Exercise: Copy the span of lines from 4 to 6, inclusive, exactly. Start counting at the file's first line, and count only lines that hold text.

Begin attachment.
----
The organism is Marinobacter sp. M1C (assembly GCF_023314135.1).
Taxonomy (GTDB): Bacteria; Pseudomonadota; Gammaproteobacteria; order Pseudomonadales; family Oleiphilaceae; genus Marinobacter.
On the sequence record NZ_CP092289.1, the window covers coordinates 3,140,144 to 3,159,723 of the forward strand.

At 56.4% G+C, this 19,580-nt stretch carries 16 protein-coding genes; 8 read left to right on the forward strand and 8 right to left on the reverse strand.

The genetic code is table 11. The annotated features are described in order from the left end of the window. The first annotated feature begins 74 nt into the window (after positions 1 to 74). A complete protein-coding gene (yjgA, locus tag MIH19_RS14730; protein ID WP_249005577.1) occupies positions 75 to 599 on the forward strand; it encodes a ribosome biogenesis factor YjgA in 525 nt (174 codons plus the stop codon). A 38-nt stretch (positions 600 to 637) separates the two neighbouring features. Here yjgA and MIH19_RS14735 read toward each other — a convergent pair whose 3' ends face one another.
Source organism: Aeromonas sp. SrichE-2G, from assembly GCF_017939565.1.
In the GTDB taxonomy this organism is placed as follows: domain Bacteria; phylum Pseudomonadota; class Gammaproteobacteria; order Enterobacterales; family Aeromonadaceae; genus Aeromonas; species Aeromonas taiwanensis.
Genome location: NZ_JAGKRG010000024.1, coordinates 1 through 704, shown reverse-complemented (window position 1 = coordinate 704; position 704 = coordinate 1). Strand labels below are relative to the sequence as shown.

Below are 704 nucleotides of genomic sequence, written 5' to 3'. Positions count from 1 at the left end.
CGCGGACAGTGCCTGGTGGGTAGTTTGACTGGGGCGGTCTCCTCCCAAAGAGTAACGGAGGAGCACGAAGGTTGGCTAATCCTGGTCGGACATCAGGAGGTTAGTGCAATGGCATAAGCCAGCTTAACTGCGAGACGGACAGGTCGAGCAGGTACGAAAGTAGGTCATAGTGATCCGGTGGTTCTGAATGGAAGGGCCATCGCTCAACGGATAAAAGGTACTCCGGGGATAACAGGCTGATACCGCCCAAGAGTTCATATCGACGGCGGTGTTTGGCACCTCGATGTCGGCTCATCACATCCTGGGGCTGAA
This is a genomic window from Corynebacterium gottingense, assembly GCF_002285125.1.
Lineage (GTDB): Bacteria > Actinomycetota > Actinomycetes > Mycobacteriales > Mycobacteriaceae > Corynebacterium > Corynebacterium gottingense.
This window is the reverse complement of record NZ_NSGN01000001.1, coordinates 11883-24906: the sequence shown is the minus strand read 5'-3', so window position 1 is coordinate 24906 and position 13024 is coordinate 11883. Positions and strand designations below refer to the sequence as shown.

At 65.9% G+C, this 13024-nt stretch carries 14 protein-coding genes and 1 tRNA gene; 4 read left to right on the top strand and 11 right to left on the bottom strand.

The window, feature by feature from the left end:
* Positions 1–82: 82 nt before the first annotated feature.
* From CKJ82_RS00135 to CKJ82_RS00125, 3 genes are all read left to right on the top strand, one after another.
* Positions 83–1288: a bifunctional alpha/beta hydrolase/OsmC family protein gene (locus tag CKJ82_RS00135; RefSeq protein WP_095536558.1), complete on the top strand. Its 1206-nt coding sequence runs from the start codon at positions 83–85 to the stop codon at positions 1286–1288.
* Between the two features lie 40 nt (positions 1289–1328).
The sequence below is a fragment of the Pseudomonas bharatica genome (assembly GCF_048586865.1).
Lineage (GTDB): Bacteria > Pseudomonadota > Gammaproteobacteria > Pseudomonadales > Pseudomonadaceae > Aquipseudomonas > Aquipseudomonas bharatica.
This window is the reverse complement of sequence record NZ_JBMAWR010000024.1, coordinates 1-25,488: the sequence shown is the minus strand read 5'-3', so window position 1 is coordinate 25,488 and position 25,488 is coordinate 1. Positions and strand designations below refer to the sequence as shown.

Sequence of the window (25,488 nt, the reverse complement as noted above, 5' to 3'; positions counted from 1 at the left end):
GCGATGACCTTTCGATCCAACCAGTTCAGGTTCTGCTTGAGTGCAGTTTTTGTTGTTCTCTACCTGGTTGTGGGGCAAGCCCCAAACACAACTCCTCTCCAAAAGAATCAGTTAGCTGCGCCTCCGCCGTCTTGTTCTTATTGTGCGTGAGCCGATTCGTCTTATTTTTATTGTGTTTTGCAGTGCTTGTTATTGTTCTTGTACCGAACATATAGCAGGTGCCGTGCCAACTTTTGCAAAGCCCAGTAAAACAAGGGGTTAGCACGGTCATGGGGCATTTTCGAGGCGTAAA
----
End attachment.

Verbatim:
At 56.4% G+C, this 19,580-nt stretch carries 16 protein-coding genes; 8 read left to right on the forward strand and 8 right to left on the reverse strand.

The genetic code is table 11. The annotated features are described in order from the left end of the window. The first annotated feature begins 74 nt into the window (after positions 1 to 74). A complete protein-coding gene (yjgA, locus tag MIH19_RS14730; protein ID WP_249005577.1) occupies positions 75 to 599 on the forward strand; it encodes a ribosome biogenesis factor YjgA in 525 nt (174 codons plus the stop codon). A 38-nt stretch (positions 600 to 637) separates the two neighbouring features. Here yjgA and MIH19_RS14735 read toward each other — a convergent pair whose 3' ends face one another.
Source organism: Aeromonas sp. SrichE-2G, from assembly GCF_017939565.1.